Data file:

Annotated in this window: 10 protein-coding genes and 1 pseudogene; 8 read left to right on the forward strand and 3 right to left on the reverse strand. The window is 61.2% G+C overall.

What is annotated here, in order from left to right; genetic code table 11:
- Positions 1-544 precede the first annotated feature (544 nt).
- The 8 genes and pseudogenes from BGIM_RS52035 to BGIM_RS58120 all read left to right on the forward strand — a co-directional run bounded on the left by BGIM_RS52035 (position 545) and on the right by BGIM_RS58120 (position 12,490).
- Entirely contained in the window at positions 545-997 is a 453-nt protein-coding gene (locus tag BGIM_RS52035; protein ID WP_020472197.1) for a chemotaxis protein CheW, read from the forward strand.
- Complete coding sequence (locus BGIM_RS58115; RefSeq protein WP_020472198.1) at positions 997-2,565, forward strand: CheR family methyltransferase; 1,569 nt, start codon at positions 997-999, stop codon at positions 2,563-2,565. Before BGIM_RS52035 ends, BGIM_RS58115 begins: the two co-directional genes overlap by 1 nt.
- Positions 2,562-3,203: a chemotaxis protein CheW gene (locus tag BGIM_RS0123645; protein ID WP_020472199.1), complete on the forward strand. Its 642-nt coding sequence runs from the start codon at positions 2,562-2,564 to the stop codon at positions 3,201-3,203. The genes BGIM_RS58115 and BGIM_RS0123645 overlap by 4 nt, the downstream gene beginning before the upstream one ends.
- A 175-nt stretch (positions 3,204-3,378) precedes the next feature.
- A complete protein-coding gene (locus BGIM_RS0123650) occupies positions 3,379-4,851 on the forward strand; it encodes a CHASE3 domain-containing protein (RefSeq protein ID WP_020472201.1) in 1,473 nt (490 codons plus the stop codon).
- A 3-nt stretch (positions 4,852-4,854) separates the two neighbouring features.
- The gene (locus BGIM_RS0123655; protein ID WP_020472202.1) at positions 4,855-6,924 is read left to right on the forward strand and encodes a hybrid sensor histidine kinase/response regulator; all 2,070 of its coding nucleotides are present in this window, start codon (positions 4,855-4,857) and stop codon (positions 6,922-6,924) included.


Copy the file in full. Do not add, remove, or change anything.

Annotated in this window: 10 protein-coding genes and 1 pseudogene; 8 read left to right on the forward strand and 3 right to left on the reverse strand. The window is 61.2% G+C overall.

What is annotated here, in order from left to right; genetic code table 11:
- Positions 1-544 precede the first annotated feature (544 nt).
- The 8 genes and pseudogenes from BGIM_RS52035 to BGIM_RS58120 all read left to right on the forward strand — a co-directional run bounded on the left by BGIM_RS52035 (position 545) and on the right by BGIM_RS58120 (position 12,490).
- Entirely contained in the window at positions 545-997 is a 453-nt protein-coding gene (locus tag BGIM_RS52035; protein ID WP_020472197.1) for a chemotaxis protein CheW, read from the forward strand.
- Complete coding sequence (locus BGIM_RS58115; RefSeq protein WP_020472198.1) at positions 997-2,565, forward strand: CheR family methyltransferase; 1,569 nt, start codon at positions 997-999, stop codon at positions 2,563-2,565. Before BGIM_RS52035 ends, BGIM_RS58115 begins: the two co-directional genes overlap by 1 nt.
- Positions 2,562-3,203: a chemotaxis protein CheW gene (locus tag BGIM_RS0123645; protein ID WP_020472199.1), complete on the forward strand. Its 642-nt coding sequence runs from the start codon at positions 2,562-2,564 to the stop codon at positions 3,201-3,203. The genes BGIM_RS58115 and BGIM_RS0123645 overlap by 4 nt, the downstream gene beginning before the upstream one ends.
- A 175-nt stretch (positions 3,204-3,378) precedes the next feature.
- A complete protein-coding gene (locus BGIM_RS0123650) occupies positions 3,379-4,851 on the forward strand; it encodes a CHASE3 domain-containing protein (RefSeq protein ID WP_020472201.1) in 1,473 nt (490 codons plus the stop codon).
- A 3-nt stretch (positions 4,852-4,854) separates the two neighbouring features.
- The gene (locus BGIM_RS0123655; protein ID WP_020472202.1) at positions 4,855-6,924 is read left to right on the forward strand and encodes a hybrid sensor histidine kinase/response regulator; all 2,070 of its coding nucleotides are present in this window, start codon (positions 4,855-4,857) and stop codon (positions 6,922-6,924) included.